Pivot: The Essential Word of Survival for Entrepreneurs During a Pandemic

Dayana Mayfield


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Editor's note: the following is a guest submission from Susan Doktor of Money.com.

Even in a normal business climate, victory often belongs to the most flexible competitor. But these are extraordinary times. No matter what business you’re in, chances are you’re facing unprecedented challenges—challenges that change daily in response to a set of numbers that is, sadly, entirely out of our control.

Let’s face it. If ever you needed just one business move, right now, it’s the pivot. The ability to move toward an opportunity, no matter which direction it’s coming from. A knack for finding the opening—like a new revenue stream when your trusted one dries up. The capacity to hand off an entire business function, if necessary, to take pressure off of your teammates.

You’ve likely seen many businesses pivot in response to the global pandemic right in your neighborhood—upscale restaurants that are now offering takeout and online ordering, for example. Then there are the wine distributors that relied on those upscale restaurants to host events have pivoted to shipping wines directly to oenophiles and hosting Zoom tastings. You may have noticed the music apps you regularly access have changed their tunes, as well, by offering new types of  programming.

Many entrepreneurs have the vision it takes to pivot. But sometimes they lack the funding. So let’s take a look at some of the ways you can get the support you need to not only modify your business right now, but also position yourself to take full advantage of the economic recovery we all hope is just around the corner.

The Paycheck Protection Program

On April 3, 2020, The Small Business Administration launched the Paycheck Protection Program (PPP). The emergency program, whose funding was renewed on July 6, 2020, may issue up to $669 billion worth of extremely low-interest loans to small businesses. The program was designed to bring laid-off or furloughed employees back on the job. Under its rules, if 75% of the funds a business borrows are used to cover payroll costs, the loans are eligible for forgiveness at the end of a 10-year term. The remaining 25% of funds must be used to cover a select list of qualifying expenses, which includes rent and utilities. So if your business has been hampered because you’ve been unable to pay your workers, a PPP loan might be a good solution for you. Or perhaps you need to pivot to hiring workers who have the technical chops to work remotely. The PPP can help you in that instance, too.

The PPP is not perfect, of course. While PPP loans are federally-funded, they’re administered through private lending institutions. The program has been criticized because many of these institutions prioritized businesses with whom they already had relationships. That leaves some startups at a disadvantage. Many entrepreneurs self-fund their ventures at the outset and may not have established credit relationships. In addition, recent reporting on the PPP points to some troubling inequities in who has actually received the lion’s share of PPP funding. Hint: it’s not your local bodega or dry cleaner.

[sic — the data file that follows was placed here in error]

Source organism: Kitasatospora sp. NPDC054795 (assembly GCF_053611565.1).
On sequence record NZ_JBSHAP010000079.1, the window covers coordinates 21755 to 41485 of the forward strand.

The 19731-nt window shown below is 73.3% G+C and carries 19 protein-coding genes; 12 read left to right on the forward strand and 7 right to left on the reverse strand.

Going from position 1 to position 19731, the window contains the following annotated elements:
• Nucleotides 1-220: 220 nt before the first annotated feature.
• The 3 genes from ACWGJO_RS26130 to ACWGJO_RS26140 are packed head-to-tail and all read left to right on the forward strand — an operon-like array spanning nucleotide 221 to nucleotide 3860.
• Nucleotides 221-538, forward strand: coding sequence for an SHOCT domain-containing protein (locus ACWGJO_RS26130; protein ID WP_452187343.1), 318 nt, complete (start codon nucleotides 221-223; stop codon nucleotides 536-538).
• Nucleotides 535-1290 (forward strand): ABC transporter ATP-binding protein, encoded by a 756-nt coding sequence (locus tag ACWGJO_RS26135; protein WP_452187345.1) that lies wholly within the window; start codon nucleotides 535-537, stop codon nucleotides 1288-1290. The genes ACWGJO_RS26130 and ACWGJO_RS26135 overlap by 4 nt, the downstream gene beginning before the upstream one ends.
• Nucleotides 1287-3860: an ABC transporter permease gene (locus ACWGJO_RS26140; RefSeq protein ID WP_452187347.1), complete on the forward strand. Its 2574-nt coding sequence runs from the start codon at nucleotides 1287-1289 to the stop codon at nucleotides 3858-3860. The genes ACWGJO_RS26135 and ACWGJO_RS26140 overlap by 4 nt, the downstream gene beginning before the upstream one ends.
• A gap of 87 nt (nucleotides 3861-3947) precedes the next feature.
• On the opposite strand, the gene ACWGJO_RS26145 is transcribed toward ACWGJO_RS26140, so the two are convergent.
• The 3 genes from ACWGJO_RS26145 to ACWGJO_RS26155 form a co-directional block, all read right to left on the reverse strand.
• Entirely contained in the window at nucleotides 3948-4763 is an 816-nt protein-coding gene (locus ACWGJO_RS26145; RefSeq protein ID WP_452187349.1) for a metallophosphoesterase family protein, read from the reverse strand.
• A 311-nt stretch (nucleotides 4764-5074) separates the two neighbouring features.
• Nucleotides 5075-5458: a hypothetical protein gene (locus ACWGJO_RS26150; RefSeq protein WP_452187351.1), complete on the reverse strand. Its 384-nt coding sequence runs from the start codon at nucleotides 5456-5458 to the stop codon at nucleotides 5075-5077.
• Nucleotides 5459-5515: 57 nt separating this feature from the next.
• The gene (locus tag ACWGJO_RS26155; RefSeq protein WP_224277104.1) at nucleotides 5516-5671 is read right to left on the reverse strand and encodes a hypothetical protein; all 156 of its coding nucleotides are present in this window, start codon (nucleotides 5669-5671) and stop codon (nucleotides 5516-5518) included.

Economic Injury Disaster Loans

For gig workers who may not qualify for PPP loans, the CARES Act, passed in March, 2020, offers some special provisions. In addition to expanded eligibility and temporarily higher unemployment benefits, many gig workers are eligible for no-strings-attached grants of up to $1,000. We mention this because even a small infusion of cash can help you pivot. By way of example, Craig McConnell, a Massachusetts-based, award-winning ice sculptor and caterer jokes that his “wedding and corporate event business has melted” under the harsh light of the coronavirus. He has used his grant money to pivot to handcrafting distinctive mobile bars by purchasing hardwood slabs and other supplies. Musicians and music educators have pivoted by improving their recording and remote teaching infrastructure in order to weather the crisis. Small changes can make a big difference under difficult circumstances.

Private Small Business Loans

Maybe the pivot you envision for your business would cost more money than PPP loans offer or doesn’t qualify as an eligible under the program. Particularly if you have an established lender relationship, you may want to look into a private small business loan. While loan forgiveness is not an option, the best small business loans offer borrowers far more flexibility than those currently available through government resources. Want to pivot to from brick-and-mortar to online retailing? A small business loan can help you build the necessary infrastructure. Umpteen businesses have pivoted to employing a remote work force at considerable cost. Perhaps you need to do the same. You may even decide that manufacturing entirely new-to-you, timely products is the right move, just as some fragrance companies and spirit distilleries have switched to manufacturing hand sanitizer. With a private small business loan, you’re in the driver’s seat and can implement the changes you deem necessary to your prosperity.

What’s more, the global economic downturn has had a surprising effect on credit markets. Right now, private lenders are offering some of the lowest interest rates they have in years. The opportunity is there for entrepreneurs to not only respond to the market at hand, but also prepare themselves to compete more vigorously in the market of the future.

Author bio:

Susan Doktor is a journalist and business strategist who hails from New York City. She writes, guest-, and ghost blogs on a wide range of subjects, including finance, technology, and marketing.

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